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THOMPSON v. EQUITABLE LIFE ASSURANCE SOCIETY UNITED STATES (04/20/72)

decided: April 20, 1972.

THOMPSON, APPELLANT,
v.
EQUITABLE LIFE ASSURANCE SOCIETY OF THE UNITED STATES



Appeals from orders of Superior Court, April T., 1971, Nos. 139 and 140, affirming the judgment of the Court of Common Pleas, Civil Division, of Allegheny County, No. 848 of 1966 and No. 1911 of 1967, in case of Lenora Thompson, also known as Lenola Thompson v. The Equitable Life Assurance Society of the United States and United States Steel Corporation, successor to Carnegie-Illinois Steel Corporation; Same v. The Equitable Life Assurance Society of the United States and Clairton Works Employees Insurance and Safety Association.

COUNSEL

Samuel J. Goldstein, for appellant.

Richard C. Witt, with him Thomas Lewis Jones, Samuel P. Gerace, and Jones, Gregg, Creehan & Gerace, for appellees.

Jones, C. J., Eagen, O'Brien, Roberts, Pomeroy, Nix and Manderino, JJ. Opinion by Mr. Justice O'Brien. Mr. Chief Justice Jones dissents.

Author: O'brien

[ 447 Pa. Page 272]

Coster Thompson, Sr., contracted pulmonary tuberculosis some time in December of 1945. Although he

[ 447 Pa. Page 273]

    continued working at the Clairton Works of the United States Steel Corporation until April 26, 1946, his condition deteriorated rapidly from the inception of the disease. Because of the contagious nature of his illness, his wife, Lenora Thompson, appellant, was advised to live separately from her husband, which she did, although she visited him regularly until his death on January 16, 1947. Unbeknownst to Mrs. Thompson, at the time of her husband's death, she was the named beneficiary of two group insurance certificates, one for $2,000, which had been increased on March 1, 1946, to $3,000, and one for $1,000, issued by the Equitable Life Assurance Society, one of appellees, to her husband as an employee of the United States Steel Corporation, successor to Carnegie-Illinois Steel Corporation, another of the appellees.

In November of 1965, Mrs. Thompson, while going through her recently deceased mother's papers, discovered the two insurance certificates. She made inquiry at the steel company's mill office to determine whether the insurance policies were still in effect and was informed that they had expired. Shortly thereafter Mrs. Thompson brought suit on the policies.

At the non-jury trial of the case on October 2, 1969, there was no evidence produced to prove that the deceased was ever advised by appellees of the actual termination of his employment and his right to convert his group policies to individual policies of life insurance. Thus, the policies were in effect at the death of Mrs. Thompson's husband. Nevertheless, the trial court found that Mrs. Thompson's right to recover on the policies was barred by the six-year statute of limitations on contract actions in Pennsylvania, 12 P.S. § 31, since she did not notify the insurance company until more than six years had elapsed after her husband's death. On appeal to the Superior Court, the decision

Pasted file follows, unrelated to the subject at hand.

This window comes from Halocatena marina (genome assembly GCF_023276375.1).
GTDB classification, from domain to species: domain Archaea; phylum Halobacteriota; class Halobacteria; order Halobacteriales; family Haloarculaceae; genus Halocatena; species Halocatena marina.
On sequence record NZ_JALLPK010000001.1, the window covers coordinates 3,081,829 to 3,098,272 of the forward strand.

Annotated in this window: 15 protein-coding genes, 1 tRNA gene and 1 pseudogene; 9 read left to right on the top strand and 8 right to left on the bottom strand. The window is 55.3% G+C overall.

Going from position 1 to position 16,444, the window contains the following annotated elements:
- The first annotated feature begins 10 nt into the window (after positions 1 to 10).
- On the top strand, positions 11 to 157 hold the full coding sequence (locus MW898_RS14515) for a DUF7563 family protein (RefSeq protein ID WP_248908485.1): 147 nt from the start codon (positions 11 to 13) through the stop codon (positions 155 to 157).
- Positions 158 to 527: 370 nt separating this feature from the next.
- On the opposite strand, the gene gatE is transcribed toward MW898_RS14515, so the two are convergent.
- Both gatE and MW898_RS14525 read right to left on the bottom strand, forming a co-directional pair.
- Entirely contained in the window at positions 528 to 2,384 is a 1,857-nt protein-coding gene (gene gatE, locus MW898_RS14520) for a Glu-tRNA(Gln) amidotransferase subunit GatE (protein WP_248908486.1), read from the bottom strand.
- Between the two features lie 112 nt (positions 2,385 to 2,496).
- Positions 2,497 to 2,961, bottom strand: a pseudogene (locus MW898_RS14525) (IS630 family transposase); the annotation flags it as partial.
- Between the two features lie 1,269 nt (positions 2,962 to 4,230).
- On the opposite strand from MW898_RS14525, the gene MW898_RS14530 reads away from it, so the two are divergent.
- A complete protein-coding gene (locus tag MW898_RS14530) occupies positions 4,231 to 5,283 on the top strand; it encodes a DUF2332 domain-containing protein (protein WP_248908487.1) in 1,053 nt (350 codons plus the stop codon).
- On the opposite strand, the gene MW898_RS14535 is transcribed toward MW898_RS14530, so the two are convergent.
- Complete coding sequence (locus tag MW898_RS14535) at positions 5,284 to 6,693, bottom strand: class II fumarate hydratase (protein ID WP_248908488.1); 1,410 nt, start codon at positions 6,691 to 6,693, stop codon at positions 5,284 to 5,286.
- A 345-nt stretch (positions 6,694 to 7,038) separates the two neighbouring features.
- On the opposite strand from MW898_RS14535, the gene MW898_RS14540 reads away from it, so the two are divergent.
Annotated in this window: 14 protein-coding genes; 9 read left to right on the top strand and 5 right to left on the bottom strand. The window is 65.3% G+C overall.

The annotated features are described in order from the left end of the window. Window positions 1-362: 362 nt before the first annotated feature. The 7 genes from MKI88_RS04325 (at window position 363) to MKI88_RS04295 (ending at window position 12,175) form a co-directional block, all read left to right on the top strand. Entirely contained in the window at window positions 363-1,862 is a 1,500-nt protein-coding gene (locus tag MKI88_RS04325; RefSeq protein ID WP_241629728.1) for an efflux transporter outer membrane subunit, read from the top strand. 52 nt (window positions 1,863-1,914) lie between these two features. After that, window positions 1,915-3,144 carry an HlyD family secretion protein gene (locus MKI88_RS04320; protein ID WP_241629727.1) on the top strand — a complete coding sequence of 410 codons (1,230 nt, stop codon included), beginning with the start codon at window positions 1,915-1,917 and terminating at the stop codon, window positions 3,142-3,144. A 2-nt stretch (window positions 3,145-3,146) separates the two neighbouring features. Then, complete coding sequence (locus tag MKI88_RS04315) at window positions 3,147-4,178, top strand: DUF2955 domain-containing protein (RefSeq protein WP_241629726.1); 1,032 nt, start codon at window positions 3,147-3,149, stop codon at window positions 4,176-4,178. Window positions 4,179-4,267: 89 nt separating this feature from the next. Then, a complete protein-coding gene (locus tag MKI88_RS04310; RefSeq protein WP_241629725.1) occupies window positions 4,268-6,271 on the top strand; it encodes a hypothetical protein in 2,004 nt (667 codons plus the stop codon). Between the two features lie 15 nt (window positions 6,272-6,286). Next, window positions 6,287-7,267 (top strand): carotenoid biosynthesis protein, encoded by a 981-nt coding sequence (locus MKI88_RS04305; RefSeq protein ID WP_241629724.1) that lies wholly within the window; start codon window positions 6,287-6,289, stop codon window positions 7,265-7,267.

[ 447 Pa. Page 274]

    of the trial court was affirmed with Judge Montgomery filing a dissenting opinion in which Judges Hoffman and Cercone joined. We granted allocatur, and now we reverse.

As the dissenters pointed out in the Superior Court, most jurisdictions follow the general rule that failure to bring suit within the time limit stated in the policy is excused where the beneficiary does not know of the existence of the policy until after the alleged time has expired; provided (1) he notifies the company at once after acquiring that knowledge, and (2) the lack of knowledge was without negligence or fault of the party seeking to be excused. 44 Am. Jur. 2d, § 1915. Any other rule, which would forfeit a life insurance policy because the beneficiary had not given notice or brought suit within a certain period of time after the death of the insured, when the beneficiary did not know of the existence of the policy until after the prescribed period had expired and the beneficiary's ignorance was without negligence or fault would be unduly harsh. See the recent exhaustive annotation to Clinard v. Security Life & Trust Co., 264 ...


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